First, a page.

Saving for the sake of saving? Or with a goal in mind?

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From day traders to long-term investors. From highly defensive to highly aggressive investors. There are as many types of savers as there are investors. Some save for the sake of saving. Some save to make a certain purchase, such as an apartment, holiday or electric bike. Some believe they can't save. And some think there is no need to save at all.

The case for saving for saving's sake

Read this if you

  • only save for certain purposes
  • don't think it is necessary to save

Some people save to purchase a home, buy a new car, go on holiday or retire. This is a smart move (see below). However, putting money aside solely for a specific purpose may not be enough. It is a good idea to save spontaneously as well – to save for saving's sake, as it were. Why? Because saving for a specific purpose only makes sense in a world that is perfectly predictable. And we all know our world is not perfectly predictable. When an entrepreneur sets up a company, they draw up a business plan. This often includes an overview of the possible risks that could lead to the failure of their plan. Some risks are more prevalent than others: a recession, supply problems, more competition and so on. However, seasoned entrepreneurs will tell you that the real setbacks tend to be entirely unexpected. Burnout, a warehouse burning down, a partner who leaves you in the lurch, and so on. Not all plans go as you want them to. This also applies to our personal lives. Saving for saving's sake is like taking out insurance against any contingencies that could happen at the worst possible time. A water leak, burglary, redundancy or the like: you can plan for such risks and events to some extent. However, there are other setbacks you simply cannot prepare for in any way. They don't just occur unexpectedly; they also happen in a way you could never have imagined. By saving for saving's sake, you build a financial buffer that will help you meet unexpected challenges.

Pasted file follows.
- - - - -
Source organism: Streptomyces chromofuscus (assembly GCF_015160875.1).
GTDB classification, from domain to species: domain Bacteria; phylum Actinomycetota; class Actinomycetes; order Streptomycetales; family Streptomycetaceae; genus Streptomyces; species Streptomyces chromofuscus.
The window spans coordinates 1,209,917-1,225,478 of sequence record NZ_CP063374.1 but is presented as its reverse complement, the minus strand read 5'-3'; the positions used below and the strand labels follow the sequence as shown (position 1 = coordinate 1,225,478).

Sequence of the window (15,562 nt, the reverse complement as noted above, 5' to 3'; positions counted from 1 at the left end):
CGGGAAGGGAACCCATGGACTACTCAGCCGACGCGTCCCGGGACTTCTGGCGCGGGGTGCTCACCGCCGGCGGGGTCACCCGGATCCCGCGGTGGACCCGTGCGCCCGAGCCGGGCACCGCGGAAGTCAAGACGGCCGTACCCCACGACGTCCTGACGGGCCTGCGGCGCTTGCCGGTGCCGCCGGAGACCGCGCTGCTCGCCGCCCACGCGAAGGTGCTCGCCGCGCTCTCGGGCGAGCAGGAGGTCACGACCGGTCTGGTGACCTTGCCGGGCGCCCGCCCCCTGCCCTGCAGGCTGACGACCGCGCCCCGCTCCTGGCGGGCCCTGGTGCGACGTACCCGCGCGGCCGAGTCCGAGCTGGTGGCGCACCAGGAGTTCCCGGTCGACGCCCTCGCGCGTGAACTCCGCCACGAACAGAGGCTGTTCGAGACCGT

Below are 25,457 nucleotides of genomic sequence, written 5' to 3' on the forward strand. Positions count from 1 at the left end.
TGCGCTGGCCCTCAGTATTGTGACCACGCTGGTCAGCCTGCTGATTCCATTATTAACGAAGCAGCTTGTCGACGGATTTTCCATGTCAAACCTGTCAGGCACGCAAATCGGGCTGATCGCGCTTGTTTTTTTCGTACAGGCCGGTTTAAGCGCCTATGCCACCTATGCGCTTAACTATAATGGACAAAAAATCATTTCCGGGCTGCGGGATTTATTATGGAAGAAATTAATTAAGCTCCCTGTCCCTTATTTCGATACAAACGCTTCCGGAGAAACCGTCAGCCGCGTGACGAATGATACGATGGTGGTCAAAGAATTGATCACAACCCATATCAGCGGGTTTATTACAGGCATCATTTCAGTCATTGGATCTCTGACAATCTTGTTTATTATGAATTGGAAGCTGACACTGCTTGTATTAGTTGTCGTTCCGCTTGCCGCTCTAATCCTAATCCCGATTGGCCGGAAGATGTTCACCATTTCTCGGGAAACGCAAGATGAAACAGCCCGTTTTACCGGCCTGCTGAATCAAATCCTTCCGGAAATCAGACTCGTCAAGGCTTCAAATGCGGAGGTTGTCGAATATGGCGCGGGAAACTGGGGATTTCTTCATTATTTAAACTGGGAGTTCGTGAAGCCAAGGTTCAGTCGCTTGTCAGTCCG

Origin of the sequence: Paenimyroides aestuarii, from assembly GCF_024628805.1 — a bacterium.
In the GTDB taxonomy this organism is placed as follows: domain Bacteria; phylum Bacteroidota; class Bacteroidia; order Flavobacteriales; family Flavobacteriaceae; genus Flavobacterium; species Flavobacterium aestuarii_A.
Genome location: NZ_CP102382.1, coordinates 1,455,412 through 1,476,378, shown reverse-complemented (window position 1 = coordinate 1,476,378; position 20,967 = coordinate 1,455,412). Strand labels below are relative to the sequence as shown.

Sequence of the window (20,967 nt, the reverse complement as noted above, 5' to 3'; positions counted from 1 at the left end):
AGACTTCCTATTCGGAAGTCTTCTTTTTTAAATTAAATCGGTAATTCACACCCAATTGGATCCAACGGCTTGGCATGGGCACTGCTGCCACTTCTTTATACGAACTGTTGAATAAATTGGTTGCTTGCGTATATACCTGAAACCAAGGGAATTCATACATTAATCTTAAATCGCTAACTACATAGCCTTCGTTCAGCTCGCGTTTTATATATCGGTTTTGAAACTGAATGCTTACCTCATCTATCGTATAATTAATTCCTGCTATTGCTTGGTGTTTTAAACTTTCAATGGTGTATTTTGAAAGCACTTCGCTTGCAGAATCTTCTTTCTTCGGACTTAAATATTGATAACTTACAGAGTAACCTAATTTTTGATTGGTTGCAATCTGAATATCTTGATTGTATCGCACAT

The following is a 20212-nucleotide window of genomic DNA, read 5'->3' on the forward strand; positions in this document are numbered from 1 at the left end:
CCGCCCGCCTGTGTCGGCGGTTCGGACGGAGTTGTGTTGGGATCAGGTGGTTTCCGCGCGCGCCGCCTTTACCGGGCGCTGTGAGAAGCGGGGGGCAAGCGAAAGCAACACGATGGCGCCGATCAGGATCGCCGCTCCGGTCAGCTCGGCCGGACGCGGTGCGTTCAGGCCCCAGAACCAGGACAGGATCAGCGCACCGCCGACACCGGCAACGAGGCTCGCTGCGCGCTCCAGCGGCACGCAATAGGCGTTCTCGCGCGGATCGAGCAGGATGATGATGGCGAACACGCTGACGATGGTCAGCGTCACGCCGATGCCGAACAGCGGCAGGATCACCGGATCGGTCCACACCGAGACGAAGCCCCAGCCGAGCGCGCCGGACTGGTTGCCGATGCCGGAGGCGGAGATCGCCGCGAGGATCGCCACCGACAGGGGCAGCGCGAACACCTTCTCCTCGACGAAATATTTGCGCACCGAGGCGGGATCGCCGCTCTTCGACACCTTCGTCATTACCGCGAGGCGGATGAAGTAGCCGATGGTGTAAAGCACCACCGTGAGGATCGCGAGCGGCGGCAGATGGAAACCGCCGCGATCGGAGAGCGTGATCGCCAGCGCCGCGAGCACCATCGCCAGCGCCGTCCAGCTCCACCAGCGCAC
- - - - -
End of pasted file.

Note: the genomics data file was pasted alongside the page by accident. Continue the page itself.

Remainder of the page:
Generally speaking, it's good to have a reserve of 6 to 12 months' worth of net income as a contingency. These savings are simply there in case you ever need them. A financial cushion of 6 to 12 months' income is a good rule of thumb. However, there is no scientific formula that tells you exactly how much you should set aside. It all depends on your personal situation. If you have children, a car, your own home, an unstable income, limited insurance or similar, it is probably a good idea to have a more substantial buffer. The larger your cushion, the smaller the financial impact of any unexpected shock will be.

By the way: saving for saving's sake is useful for more than contingencies alone. There is another benefit in that extra savings are your ticket to freedom. Saving for saving's sake offers you options and the flexibility to wait and take action as and when an opportunity arises. It gives you time to think and time to choose the direction you want to take at your own pace. At an interest rate of roughly 1%, savings accounts offer a relatively low return compared to investments, but can still be very valuable. For instance, their instant access give you the flexibility to choose a job that pays less but is more satisfying or take advantage of an investment opportunity if one unexpectedly arises.

The case for saving for specific goals and projects

Read this if you only save for saving's sake